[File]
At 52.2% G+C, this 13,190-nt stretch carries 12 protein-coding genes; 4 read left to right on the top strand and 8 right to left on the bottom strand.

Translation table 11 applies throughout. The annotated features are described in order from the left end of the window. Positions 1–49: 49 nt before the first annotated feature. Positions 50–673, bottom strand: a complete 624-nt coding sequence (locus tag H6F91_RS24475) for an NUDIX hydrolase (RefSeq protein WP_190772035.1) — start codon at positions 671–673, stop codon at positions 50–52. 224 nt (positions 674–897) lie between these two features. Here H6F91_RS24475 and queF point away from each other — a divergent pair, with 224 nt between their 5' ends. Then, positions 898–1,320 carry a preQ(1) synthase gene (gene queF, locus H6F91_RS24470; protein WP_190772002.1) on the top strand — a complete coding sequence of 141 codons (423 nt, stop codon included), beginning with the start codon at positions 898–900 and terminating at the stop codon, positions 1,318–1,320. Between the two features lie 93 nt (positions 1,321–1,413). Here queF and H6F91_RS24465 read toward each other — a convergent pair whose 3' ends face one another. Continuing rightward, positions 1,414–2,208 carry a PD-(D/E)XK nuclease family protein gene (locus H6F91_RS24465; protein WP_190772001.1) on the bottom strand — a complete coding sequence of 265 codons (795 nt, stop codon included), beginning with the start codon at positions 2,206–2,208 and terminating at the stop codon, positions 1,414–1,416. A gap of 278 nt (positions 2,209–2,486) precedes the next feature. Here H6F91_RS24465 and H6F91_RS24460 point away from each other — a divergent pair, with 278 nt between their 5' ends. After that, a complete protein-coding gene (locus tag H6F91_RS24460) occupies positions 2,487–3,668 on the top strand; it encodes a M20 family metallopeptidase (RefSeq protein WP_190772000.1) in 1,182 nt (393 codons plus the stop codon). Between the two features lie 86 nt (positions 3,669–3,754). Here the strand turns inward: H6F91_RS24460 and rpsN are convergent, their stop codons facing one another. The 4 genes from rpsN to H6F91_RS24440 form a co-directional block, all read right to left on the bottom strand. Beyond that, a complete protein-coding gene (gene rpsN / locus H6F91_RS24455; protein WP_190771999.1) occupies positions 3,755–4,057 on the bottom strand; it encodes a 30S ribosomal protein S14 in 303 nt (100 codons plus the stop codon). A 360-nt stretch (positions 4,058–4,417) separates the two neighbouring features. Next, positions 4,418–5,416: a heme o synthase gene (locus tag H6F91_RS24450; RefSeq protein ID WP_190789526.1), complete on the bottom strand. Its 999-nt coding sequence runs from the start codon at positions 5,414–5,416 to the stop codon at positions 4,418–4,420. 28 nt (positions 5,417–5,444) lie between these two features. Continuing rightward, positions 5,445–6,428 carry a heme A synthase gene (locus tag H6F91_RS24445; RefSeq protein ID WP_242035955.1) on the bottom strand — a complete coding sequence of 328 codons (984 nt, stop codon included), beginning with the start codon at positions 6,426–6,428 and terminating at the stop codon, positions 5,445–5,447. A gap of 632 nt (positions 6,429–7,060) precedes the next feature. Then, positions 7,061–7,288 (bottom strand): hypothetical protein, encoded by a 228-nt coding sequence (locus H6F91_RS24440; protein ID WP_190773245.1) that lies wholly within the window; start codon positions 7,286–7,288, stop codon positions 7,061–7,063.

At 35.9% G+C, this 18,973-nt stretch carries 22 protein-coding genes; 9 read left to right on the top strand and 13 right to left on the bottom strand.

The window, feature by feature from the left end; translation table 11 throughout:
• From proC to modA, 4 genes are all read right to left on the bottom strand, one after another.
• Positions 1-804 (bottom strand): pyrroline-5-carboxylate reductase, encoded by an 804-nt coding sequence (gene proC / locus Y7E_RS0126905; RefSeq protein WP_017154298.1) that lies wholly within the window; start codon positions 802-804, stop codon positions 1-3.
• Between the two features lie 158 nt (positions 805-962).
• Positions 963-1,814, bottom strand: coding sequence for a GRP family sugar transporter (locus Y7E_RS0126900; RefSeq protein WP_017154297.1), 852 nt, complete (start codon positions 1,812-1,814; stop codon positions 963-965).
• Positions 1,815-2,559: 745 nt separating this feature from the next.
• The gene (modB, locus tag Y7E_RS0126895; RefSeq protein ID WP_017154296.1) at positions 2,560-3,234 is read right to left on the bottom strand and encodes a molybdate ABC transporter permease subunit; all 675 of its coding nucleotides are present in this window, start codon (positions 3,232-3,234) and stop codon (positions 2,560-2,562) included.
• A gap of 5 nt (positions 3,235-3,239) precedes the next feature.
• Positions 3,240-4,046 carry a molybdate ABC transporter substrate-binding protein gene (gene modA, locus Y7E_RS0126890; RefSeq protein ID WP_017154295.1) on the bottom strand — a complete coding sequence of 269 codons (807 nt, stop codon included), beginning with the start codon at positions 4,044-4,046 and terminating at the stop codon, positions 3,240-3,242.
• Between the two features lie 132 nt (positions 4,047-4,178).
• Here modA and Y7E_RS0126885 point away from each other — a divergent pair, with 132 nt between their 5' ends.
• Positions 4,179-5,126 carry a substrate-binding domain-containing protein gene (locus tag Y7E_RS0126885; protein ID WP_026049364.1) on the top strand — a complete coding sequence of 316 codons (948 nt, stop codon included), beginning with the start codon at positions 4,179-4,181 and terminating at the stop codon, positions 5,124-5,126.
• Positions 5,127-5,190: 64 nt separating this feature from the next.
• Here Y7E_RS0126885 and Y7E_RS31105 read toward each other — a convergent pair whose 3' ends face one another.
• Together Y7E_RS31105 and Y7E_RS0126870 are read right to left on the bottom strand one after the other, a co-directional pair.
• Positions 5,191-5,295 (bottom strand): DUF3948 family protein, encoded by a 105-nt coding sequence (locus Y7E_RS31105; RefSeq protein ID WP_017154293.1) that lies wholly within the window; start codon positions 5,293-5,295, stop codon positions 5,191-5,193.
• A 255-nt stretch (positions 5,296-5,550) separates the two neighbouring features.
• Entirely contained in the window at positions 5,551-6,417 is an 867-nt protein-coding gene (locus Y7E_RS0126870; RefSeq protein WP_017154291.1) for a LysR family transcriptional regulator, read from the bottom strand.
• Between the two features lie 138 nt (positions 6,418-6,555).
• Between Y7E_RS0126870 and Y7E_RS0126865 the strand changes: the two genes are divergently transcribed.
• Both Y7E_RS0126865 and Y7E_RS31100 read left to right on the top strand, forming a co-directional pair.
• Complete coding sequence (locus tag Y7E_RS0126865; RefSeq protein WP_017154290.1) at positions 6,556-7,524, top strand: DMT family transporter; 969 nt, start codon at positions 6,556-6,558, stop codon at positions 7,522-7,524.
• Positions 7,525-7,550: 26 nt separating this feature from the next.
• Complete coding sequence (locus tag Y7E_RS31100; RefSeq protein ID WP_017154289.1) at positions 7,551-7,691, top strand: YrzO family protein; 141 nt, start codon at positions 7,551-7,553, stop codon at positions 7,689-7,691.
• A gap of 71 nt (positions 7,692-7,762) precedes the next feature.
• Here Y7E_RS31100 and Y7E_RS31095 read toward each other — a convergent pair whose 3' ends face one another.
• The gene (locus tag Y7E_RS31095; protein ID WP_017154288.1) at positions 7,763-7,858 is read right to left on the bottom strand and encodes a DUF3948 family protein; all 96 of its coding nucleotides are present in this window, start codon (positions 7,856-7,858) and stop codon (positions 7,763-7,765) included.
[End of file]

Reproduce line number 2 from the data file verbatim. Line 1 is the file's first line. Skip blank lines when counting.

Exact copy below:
Translation table 11 applies throughout. The annotated features are described in order from the left end of the window. Positions 1–49: 49 nt before the first annotated feature. Positions 50–673, bottom strand: a complete 624-nt coding sequence (locus tag H6F91_RS24475) for an NUDIX hydrolase (RefSeq protein WP_190772035.1) — start codon at positions 671–673, stop codon at positions 50–52. 224 nt (positions 674–897) lie between these two features. Here H6F91_RS24475 and queF point away from each other — a divergent pair, with 224 nt between their 5' ends. Then, positions 898–1,320 carry a preQ(1) synthase gene (gene queF, locus H6F91_RS24470; protein WP_190772002.1) on the top strand — a complete coding sequence of 141 codons (423 nt, stop codon included), beginning with the start codon at positions 898–900 and terminating at the stop codon, positions 1,318–1,320. Between the two features lie 93 nt (positions 1,321–1,413). Here queF and H6F91_RS24465 read toward each other — a convergent pair whose 3' ends face one another. Continuing rightward, positions 1,414–2,208 carry a PD-(D/E)XK nuclease family protein gene (locus H6F91_RS24465; protein WP_190772001.1) on the bottom strand — a complete coding sequence of 265 codons (795 nt, stop codon included), beginning with the start codon at positions 2,206–2,208 and terminating at the stop codon, positions 1,414–1,416. A gap of 278 nt (positions 2,209–2,486) precedes the next feature. Here H6F91_RS24465 and H6F91_RS24460 point away from each other — a divergent pair, with 278 nt between their 5' ends. After that, a complete protein-coding gene (locus tag H6F91_RS24460) occupies positions 2,487–3,668 on the top strand; it encodes a M20 family metallopeptidase (RefSeq protein WP_190772000.1) in 1,182 nt (393 codons plus the stop codon). Between the two features lie 86 nt (positions 3,669–3,754). Here the strand turns inward: H6F91_RS24460 and rpsN are convergent, their stop codons facing one another. The 4 genes from rpsN to H6F91_RS24440 form a co-directional block, all read right to left on the bottom strand. Beyond that, a complete protein-coding gene (gene rpsN / locus H6F91_RS24455; protein WP_190771999.1) occupies positions 3,755–4,057 on the bottom strand; it encodes a 30S ribosomal protein S14 in 303 nt (100 codons plus the stop codon). A 360-nt stretch (positions 4,058–4,417) separates the two neighbouring features. Next, positions 4,418–5,416: a heme o synthase gene (locus tag H6F91_RS24450; RefSeq protein ID WP_190789526.1), complete on the bottom strand. Its 999-nt coding sequence runs from the start codon at positions 5,414–5,416 to the stop codon at positions 4,418–4,420. 28 nt (positions 5,417–5,444) lie between these two features. Continuing rightward, positions 5,445–6,428 carry a heme A synthase gene (locus tag H6F91_RS24445; RefSeq protein ID WP_242035955.1) on the bottom strand — a complete coding sequence of 328 codons (984 nt, stop codon included), beginning with the start codon at positions 6,426–6,428 and terminating at the stop codon, positions 5,445–5,447. A gap of 632 nt (positions 6,429–7,060) precedes the next feature. Then, positions 7,061–7,288 (bottom strand): hypothetical protein, encoded by a 228-nt coding sequence (locus H6F91_RS24440; protein ID WP_190773245.1) that lies wholly within the window; start codon positions 7,286–7,288, stop codon positions 7,061–7,063.